Regional left ventricular myocardial contractility and stress in a finite element model of posterobasal myocardial infarction

Jonathan F. Wenk, Kay Sun, Zhihong Zhang, Mehrdad Soleimani, Liang Ge, David Saloner, Arthur W. Wallace, Mark B. Ratcliffe, Julius M. Guccione

Research output: Contribution to journalArticlepeer-review

50 Scopus citations

Abstract

Recently, a noninvasive method for determining regional myocardial contractility, using an animal-specific finite element (FE) model-based optimization, was developed to study a sheep with anteroapical infarction (Sun et al. , 2009, "A Computationally Efficient Formal Optimization of Regional Myocardial Contractility in a Sheep With Left Ventricular Aneurysm," ASME J. Biomech. Eng., 131(11), p. 111001). Using the methodology developed in the previous study (Sun et al. , 2009, "A Computationally Efficient Formal Optimization of Regional Myocardial Contractility in a Sheep With Left Ventricular Aneurysm," ASME J. Biomech. Eng., 131(11), p. 111001), which incorporates tagged magnetic resonance images, three-dimensional myocardial strains, left ventricular (LV) volumes, and LV cardiac catheterization pressures, the regional myocardial contractility and stress distribution of a sheep with posterobasal infarction were investigated. Active material parameters in the noninfarcted border zone (BZ) myocardium adjacent to the infarct (Tmax_B), in the myocardium remote from the infarct (Tmax_R), and in the infarct (Tmax_I) were estimated by minimizing the errors between FE model-predicted and experimentally measured systolic strains and LV volumes using the previously developed optimization scheme. The optimized Tmax_B was found to be significantly depressed relative to Tmax_R, while Tmax_I was found to be zero. The myofiber stress in the BZ was found to be elevated, relative to the remote region. This could cause further damage to the contracting myocytes, leading to heart failure.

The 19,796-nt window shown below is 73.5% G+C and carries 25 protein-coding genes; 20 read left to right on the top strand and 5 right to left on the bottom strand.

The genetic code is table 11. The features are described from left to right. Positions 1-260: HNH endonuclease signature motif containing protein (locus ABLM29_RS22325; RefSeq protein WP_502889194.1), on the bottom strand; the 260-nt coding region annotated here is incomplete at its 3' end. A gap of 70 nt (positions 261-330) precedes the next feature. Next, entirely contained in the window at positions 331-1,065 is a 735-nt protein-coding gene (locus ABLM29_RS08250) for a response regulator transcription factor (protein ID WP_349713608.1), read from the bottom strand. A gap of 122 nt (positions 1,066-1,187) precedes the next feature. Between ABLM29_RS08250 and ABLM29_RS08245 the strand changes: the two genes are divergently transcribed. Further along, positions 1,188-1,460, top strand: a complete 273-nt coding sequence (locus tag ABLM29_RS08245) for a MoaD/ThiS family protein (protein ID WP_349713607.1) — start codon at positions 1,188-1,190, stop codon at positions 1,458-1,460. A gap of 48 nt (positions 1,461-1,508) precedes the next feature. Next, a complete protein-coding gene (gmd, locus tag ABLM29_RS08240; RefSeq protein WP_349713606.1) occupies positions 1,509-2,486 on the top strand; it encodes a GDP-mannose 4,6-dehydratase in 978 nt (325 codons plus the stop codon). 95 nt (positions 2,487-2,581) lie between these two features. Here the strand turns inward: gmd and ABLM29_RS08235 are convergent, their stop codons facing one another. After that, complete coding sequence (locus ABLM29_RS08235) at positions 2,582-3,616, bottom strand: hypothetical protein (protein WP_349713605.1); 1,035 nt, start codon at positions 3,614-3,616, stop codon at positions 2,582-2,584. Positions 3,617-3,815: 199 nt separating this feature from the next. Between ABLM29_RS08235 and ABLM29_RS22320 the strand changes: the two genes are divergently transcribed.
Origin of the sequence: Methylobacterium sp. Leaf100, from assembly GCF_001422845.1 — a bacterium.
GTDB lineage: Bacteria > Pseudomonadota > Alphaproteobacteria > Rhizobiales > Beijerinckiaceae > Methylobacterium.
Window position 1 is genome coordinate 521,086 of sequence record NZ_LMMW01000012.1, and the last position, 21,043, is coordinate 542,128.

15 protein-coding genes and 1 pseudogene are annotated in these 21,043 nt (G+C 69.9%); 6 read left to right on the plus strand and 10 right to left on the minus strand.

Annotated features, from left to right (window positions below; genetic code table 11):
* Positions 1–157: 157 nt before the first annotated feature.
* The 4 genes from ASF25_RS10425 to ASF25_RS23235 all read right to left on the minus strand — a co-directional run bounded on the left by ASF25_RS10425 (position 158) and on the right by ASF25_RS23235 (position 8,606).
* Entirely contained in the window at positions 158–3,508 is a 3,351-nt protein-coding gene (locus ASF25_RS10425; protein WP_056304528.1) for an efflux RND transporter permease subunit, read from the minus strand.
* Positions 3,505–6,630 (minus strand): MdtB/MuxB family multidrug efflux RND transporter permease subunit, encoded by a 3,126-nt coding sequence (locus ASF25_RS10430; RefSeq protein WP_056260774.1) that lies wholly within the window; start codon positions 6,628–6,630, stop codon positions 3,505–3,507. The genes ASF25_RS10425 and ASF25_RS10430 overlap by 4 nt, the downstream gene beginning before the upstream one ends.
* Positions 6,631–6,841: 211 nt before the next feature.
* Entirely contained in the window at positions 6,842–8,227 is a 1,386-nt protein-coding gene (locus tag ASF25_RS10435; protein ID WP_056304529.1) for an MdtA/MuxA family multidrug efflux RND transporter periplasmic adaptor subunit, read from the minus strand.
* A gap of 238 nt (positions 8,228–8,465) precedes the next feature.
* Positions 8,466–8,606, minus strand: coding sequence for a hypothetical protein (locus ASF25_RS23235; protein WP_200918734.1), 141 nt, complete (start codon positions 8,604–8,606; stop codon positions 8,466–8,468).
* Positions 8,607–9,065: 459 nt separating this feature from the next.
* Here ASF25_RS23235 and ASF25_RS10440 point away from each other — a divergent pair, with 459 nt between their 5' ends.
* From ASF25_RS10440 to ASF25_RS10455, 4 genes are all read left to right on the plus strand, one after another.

Original languageEnglish
Article number044501
JournalJournal of Biomechanical Engineering
Volume133
Issue number4
DOIs
StatePublished - Feb 17 2011

Keywords

  • Cardiac mechanics
  • Finite element modeling
  • Numerical optimization
  • Tagged magnetic resonance imaging

ASJC Scopus subject areas

  • Biomedical Engineering
  • Physiology (medical)

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